Yescarta sales were $295 million during Q2 2022, up 66 percent from $178 during Q2 2021. Gilead credited much of the surge to Yescarta's growing demand across expanded patient populations in both the US and Europe. In April, the US Food and Drug Administration approved the therapy as a second-line treatment for large B-cell lymphoma. The treatment had previously been an option for relapsed or refractory LBCL patients after two or more prior therapies, so the earlier-line approval increased the eligible population significantly.
In June, the European Commission approved Yescarta as a fourth-line treatment for relapsed or refractory follicular lymphoma patients.
Looking ahead, Parsey shared that Gilead expects to begin enrolling patients to the Phase II ZUMA-24 trial evaluating Yescarta as an outpatient treatment in second-line LBCL in the second half of this year. The firm also aims to begin ZUMA-23, a Phase III study evaluating the treatment in the first-line setting for LBCL patients whose disease is deemed high-risk. Finally, Parsey said Gilead plans to start a new Phase III trial, ZUMA-22, for Yescarta as a second-line treatment for high-risk follicular lymphoma patients during the second half of 2022.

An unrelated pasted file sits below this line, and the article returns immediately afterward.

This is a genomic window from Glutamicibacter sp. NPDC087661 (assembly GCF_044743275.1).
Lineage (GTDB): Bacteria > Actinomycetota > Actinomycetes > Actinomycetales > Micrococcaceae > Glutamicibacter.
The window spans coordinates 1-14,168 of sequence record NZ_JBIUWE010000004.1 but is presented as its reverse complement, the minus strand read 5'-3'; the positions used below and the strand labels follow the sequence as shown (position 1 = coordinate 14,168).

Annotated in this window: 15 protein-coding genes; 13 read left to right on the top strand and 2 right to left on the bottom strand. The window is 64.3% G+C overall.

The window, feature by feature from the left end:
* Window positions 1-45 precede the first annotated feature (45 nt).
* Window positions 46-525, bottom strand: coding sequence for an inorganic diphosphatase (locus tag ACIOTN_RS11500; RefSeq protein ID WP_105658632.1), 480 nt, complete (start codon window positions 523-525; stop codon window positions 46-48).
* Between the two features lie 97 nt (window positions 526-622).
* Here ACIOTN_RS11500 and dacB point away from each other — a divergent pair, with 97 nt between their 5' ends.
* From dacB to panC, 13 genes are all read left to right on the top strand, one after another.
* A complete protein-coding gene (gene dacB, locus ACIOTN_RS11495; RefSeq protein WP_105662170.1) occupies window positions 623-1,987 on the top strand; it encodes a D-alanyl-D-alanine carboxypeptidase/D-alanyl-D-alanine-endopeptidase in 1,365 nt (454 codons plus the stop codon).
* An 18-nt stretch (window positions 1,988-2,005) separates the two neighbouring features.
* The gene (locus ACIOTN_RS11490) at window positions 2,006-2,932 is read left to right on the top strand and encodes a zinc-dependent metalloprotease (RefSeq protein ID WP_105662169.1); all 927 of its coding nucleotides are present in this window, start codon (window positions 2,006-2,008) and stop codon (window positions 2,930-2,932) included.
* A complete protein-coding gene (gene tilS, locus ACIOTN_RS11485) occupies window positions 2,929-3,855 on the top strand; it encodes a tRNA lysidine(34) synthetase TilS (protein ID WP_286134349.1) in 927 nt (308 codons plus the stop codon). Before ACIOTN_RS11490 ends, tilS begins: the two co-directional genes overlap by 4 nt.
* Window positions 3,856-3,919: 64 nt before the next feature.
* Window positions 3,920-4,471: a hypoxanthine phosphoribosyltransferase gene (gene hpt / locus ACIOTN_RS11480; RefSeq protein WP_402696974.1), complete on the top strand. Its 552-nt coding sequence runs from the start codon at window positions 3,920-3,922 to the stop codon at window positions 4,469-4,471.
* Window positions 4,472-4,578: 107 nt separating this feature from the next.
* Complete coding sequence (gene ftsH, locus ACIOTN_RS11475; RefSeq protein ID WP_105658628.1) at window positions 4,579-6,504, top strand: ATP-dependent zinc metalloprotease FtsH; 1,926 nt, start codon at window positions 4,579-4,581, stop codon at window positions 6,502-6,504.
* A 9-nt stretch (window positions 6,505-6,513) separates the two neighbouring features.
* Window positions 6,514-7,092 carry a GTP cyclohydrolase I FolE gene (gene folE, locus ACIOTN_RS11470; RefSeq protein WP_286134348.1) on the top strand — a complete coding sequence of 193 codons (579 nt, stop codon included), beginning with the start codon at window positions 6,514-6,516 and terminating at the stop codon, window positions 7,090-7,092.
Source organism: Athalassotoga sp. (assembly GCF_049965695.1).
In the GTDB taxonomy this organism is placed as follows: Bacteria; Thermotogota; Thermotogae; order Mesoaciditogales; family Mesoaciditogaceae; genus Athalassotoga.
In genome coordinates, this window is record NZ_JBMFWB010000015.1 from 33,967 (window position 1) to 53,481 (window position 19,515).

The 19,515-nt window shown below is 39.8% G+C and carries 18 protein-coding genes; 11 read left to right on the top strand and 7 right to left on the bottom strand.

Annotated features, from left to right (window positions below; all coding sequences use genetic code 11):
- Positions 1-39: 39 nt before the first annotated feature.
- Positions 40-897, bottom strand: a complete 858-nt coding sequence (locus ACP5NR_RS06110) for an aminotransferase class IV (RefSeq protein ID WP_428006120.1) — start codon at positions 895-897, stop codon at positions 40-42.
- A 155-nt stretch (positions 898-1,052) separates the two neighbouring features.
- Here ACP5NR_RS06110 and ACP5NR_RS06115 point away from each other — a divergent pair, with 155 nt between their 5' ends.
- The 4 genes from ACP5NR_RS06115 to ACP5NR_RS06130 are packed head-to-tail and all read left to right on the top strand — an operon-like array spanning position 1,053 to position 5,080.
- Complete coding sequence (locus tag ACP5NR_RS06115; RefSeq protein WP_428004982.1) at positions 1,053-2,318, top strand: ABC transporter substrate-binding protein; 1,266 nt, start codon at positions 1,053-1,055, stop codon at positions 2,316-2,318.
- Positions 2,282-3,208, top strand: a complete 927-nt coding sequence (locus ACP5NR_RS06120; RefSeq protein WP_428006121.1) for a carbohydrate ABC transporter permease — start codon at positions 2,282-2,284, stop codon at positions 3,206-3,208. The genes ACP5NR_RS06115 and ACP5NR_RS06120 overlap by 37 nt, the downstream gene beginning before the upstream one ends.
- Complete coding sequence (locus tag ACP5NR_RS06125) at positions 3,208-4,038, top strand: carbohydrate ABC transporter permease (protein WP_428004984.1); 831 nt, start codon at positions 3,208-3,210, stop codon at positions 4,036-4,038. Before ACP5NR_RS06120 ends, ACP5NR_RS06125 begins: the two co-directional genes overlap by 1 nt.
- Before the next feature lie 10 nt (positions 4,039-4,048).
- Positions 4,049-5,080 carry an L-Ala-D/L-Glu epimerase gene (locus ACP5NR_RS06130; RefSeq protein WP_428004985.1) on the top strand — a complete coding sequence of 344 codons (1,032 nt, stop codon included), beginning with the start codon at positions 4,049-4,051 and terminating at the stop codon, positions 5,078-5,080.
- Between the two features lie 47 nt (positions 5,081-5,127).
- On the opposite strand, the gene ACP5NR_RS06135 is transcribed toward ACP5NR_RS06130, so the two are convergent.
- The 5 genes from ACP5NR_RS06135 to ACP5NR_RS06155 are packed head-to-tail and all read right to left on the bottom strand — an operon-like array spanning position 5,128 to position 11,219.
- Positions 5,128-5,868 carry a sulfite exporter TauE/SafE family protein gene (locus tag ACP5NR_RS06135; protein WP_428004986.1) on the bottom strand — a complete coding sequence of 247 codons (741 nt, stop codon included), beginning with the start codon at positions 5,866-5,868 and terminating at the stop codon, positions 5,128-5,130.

Meanwhile, Tecartus, the firm's autologous CD19-directed CAR T-cell therapy for mantle cell lymphoma and B-cell precursor acute lymphoblastic leukemia, brought in $73 million during Q2 2022, up 78 percent from $41 million during Q2 2021. According to Gilead, the growth has been driven by demand in new geographic regions, which could increase further following a recent positive recommendation from the European Medicines Agency's Committee for Medicinal Products for Human Use (CHMP) to approve the treatment for ALL in Europe.
Beyond Trodelvy and the cell therapies, Gilead has an investigational agent in its pipeline dubbed magrolimab that it is evaluating for various hematologic malignancies including TP53-mutant acute myeloid leukemia. Early this year, the FDA placed a partial clinical hold on clinical trials of the drug, citing concerns about serious adverse events. However, in April, the agency lifted the hold, and according to Parsey, "all magrolimab programs have resumed enrolling patients without FDA requiring any additional protocol changes."
So far, early data have shown encouraging signals for the anti-CD47 antibody in high-risk myelodysplastic syndrome and in TP53-mutant AML.